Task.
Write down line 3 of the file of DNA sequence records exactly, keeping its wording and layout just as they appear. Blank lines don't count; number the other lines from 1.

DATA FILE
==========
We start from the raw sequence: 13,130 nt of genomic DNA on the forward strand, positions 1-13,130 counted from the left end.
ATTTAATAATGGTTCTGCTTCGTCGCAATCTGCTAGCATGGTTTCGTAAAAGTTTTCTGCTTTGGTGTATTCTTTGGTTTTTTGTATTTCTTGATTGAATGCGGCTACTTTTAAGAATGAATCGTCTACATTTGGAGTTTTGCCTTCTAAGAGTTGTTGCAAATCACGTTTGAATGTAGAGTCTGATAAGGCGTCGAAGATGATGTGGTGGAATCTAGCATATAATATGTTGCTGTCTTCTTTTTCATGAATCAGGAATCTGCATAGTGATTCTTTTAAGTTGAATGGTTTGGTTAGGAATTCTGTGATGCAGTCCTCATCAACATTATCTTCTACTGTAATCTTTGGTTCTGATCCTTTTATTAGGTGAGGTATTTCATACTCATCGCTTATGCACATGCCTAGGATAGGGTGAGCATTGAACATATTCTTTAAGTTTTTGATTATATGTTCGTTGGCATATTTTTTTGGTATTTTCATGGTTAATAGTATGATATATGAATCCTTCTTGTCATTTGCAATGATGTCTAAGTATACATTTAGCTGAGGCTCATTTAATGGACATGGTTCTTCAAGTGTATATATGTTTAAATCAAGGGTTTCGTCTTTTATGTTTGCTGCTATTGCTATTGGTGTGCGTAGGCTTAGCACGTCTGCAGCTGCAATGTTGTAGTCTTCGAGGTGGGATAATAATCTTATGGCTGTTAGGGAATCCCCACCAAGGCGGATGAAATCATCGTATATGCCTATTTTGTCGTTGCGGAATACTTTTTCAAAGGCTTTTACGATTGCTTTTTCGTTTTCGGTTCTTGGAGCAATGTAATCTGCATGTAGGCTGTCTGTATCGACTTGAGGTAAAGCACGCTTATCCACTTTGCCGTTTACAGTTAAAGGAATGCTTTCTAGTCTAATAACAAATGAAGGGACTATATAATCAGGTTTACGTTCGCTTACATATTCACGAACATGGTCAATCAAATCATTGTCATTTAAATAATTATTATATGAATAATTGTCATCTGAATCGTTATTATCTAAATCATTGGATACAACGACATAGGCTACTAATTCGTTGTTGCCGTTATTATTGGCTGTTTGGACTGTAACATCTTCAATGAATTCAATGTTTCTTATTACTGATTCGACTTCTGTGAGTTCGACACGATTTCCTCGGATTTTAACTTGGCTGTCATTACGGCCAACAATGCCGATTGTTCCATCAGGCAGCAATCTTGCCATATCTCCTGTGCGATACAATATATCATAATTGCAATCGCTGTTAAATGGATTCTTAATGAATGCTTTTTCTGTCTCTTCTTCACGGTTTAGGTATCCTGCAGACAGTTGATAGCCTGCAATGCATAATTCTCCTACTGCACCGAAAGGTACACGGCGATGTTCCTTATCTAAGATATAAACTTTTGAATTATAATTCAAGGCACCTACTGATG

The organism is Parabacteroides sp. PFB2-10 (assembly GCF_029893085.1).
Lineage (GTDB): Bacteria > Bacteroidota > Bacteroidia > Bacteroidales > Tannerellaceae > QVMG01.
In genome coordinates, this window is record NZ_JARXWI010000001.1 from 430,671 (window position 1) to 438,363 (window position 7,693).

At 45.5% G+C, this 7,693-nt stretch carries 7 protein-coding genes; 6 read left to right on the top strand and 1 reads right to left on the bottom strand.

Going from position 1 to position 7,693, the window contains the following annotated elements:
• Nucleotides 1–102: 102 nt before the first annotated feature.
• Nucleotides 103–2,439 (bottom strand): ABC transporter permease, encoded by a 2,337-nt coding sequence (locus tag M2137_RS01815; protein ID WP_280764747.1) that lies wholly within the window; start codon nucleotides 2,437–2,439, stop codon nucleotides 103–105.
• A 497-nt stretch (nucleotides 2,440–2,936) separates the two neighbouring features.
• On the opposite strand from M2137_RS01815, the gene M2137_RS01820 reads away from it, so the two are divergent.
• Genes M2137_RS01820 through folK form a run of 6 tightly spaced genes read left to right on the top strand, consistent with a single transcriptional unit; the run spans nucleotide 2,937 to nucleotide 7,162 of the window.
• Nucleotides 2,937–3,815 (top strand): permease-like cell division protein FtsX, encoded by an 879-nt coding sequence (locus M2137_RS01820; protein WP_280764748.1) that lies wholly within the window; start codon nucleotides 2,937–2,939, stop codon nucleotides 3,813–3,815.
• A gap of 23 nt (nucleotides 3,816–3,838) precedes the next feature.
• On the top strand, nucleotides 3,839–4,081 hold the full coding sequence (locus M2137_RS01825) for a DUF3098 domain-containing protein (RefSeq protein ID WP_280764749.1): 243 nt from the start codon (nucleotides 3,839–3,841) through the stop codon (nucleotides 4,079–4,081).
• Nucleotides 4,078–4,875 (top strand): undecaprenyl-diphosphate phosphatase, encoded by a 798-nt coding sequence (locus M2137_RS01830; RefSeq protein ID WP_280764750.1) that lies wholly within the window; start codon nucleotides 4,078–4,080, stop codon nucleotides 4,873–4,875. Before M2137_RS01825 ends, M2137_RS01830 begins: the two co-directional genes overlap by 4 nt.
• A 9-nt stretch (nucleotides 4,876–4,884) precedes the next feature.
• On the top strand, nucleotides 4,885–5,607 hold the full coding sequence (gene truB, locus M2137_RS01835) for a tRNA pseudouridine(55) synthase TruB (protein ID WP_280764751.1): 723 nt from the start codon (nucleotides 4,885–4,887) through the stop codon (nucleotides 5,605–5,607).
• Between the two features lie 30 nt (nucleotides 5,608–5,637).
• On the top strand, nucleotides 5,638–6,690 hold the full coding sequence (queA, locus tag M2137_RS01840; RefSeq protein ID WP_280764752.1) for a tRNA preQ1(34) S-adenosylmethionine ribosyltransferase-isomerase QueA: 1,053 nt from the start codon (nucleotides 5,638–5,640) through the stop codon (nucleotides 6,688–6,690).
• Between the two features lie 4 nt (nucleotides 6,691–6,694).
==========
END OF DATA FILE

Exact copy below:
The organism is Parabacteroides sp. PFB2-10 (assembly GCF_029893085.1).